Another point they put forward is the diversity and accessibility that is now supported in the university. Fifty years ago, seeing a female lecturer was unusual enough, let alone a female head of the school! The actual environment in which the lessons take place has also allowed more accessible spaces.   

 Not only are the physical environments more adapted to students, but the use of online content also allows students to have access to content readily and on their own time. This has dramatically changed the lecture style, making them more relaxed. There are more possibilities for interaction through virtual resources, despite the size of a cohort being 400 compared to 50, fifty years ago. Lecturers are also researchers, and scientific knowledge is constantly evolving. More communication can be established, which is vital in an ever-changing field.   

Ultimately, how the department keeps up with modern advancements in the field is by changing, changing, and changing! The new use of space and technology are examples of this. Both content and methods of teaching have been adapted to the advancements of the sciences. The possibility to interact with students, and the increase in diversity and accessibility, seems to be rewarding for both Miriam and Robert.  


Scientific Research 

Andrew Miltiadou 

On a bitter November evening last year, the type of night that makes you unwillingly aware of your extremities, Nobel Laureat and author Sir Paul Nurse came to the University of Warwick to give a talk titled ‘What is life’. In this talk, Dr. Nurse described what he thought were the fundamental aspects to define a being: he used anecdotes about his childhood fascination with insects as well as ideas generated within the scientific community to portray how we can define the parameters of being alive. After this talk (to a hundred-something crowd), I was lucky enough to interview Paul one-on-one to pick his brains on how science has changed from his undergraduate days at Huddersfield University, to winning the Nobel prize and becoming director of the Francis Crick Institute, one of the most prestigious scientific hubs in the world.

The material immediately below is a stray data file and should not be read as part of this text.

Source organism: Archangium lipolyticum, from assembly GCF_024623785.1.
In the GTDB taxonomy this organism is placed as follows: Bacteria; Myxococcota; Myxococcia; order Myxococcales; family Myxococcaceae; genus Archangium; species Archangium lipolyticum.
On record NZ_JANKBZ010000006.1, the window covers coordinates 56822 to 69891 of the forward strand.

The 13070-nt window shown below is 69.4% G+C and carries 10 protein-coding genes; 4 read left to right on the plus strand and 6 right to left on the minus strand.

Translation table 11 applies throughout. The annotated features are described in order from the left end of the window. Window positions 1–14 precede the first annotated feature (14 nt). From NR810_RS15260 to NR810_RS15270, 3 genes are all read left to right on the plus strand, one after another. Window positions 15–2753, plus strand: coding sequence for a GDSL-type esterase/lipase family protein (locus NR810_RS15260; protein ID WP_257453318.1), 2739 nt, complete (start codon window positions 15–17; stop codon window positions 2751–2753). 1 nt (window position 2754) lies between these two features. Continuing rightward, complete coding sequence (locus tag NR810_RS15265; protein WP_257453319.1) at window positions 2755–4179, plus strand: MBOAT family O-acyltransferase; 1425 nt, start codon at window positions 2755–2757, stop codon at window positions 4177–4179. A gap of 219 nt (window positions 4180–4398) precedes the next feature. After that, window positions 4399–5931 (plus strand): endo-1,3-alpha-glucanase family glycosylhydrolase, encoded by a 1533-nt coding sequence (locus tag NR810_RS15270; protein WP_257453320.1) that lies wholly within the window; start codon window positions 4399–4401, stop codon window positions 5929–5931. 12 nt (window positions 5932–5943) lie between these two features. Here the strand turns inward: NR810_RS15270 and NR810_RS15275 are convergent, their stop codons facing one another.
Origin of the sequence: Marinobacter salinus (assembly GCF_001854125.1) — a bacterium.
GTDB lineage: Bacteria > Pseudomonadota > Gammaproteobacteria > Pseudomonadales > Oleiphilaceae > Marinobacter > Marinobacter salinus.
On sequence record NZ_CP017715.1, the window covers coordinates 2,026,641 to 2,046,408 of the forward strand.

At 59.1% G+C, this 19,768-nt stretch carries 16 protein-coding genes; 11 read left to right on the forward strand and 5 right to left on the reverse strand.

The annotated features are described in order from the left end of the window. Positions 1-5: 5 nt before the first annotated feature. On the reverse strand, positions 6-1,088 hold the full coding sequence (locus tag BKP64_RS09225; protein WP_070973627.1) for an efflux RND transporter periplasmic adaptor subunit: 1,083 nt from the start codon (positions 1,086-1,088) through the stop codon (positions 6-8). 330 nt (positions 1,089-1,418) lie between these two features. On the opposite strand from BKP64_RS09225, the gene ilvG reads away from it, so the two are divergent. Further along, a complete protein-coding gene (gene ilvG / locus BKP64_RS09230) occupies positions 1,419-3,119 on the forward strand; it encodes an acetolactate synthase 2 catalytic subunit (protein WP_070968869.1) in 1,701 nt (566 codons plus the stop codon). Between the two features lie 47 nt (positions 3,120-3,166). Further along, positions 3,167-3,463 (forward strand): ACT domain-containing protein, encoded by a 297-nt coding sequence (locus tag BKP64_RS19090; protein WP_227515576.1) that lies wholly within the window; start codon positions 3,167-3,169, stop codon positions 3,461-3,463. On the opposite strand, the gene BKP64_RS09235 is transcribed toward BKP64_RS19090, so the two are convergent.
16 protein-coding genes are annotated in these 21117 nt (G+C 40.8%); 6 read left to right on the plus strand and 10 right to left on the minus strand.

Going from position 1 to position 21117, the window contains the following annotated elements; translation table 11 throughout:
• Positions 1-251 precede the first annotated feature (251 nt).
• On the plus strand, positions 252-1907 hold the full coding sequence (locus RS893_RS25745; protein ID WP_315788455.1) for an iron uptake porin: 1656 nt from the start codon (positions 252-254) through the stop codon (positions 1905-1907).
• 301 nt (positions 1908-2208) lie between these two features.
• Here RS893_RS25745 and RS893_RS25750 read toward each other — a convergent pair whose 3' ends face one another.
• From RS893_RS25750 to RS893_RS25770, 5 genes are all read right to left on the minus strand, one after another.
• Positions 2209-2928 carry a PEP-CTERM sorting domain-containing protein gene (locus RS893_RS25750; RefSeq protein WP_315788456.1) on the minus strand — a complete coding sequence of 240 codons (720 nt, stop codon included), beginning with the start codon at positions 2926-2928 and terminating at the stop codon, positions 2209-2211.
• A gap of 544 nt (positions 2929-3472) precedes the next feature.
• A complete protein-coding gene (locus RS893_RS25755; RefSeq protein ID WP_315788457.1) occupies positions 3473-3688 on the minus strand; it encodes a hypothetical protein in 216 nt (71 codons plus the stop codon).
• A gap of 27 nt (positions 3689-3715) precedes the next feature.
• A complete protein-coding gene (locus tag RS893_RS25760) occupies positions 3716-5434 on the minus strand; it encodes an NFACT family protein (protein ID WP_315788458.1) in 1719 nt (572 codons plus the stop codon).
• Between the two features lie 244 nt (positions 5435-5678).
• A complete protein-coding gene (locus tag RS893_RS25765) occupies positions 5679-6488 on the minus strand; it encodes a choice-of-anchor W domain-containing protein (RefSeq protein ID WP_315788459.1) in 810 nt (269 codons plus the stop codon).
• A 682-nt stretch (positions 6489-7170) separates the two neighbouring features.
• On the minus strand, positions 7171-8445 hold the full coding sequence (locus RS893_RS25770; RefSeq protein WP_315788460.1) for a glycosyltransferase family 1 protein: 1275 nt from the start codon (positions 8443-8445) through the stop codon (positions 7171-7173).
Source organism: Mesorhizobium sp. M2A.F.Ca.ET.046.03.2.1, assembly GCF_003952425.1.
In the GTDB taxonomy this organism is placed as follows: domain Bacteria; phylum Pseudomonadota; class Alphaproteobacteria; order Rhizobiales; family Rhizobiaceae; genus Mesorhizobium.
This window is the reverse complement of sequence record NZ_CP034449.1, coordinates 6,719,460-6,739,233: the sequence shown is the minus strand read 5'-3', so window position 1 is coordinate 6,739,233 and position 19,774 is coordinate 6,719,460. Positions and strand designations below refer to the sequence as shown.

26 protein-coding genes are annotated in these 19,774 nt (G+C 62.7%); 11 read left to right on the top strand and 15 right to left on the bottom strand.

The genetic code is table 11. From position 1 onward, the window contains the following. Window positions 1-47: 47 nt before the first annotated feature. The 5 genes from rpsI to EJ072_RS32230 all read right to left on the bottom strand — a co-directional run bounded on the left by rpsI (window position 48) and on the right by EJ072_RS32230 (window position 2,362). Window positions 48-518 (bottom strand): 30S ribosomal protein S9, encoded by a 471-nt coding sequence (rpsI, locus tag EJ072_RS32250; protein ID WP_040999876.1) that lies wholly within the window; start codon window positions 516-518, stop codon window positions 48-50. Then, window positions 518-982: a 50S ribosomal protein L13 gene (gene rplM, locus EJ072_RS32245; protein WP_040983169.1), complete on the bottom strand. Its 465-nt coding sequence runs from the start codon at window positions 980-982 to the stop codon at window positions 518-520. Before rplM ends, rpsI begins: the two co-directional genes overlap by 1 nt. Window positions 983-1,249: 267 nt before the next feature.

Throughout our conversation, one thing was blatantly obvious: he thought science ‘did it wrong’.  

Science has long struggled to connect with those outside the science-sphere, and although many despair at this, Paul thinks that it is only getting worse. With words he admits he barely understands, Paul joked that he makes his PhD students rifle through the matrix of over-complicated numbers and studies, to present him, simply and succinctly, the publications worthy of further exploration.  

He, [Paul] ultimately, just wants science to excite, attract, and motivate not just scientists, but everyone

Paul additionally expressed his personal admiration of Erasmus Darwin, a botanist who conveyed his work through poems. He hopes to see journals and publishers try to communicate science with the same curiosity and fascination that urges researchers to discover. He, ultimately, just wants science to excite, attract, and motivate not just scientists, but everyone to discuss and debate ideas for the sake of advancing scientific knowledge. 

Our chat ended with Paul concisely summing the issue of the world “drowning in data but thirsty for knowledge”. It was one of the greatest pleasures to have a chance to speak with Paul Nurse. The advice he gave us, as aspiring scientists, was to simply remain curious, but he believes very few individuals are genuinely capable of this. In our busy everyday lives, we tend to lose sight of ‘the why’ in our actions. For those in STEM, it is our curiosity about the natural world which has nurtured this passion. Paul has let his curiosity guide him across his academic journey, and I hope to do the same as I set forward in mine.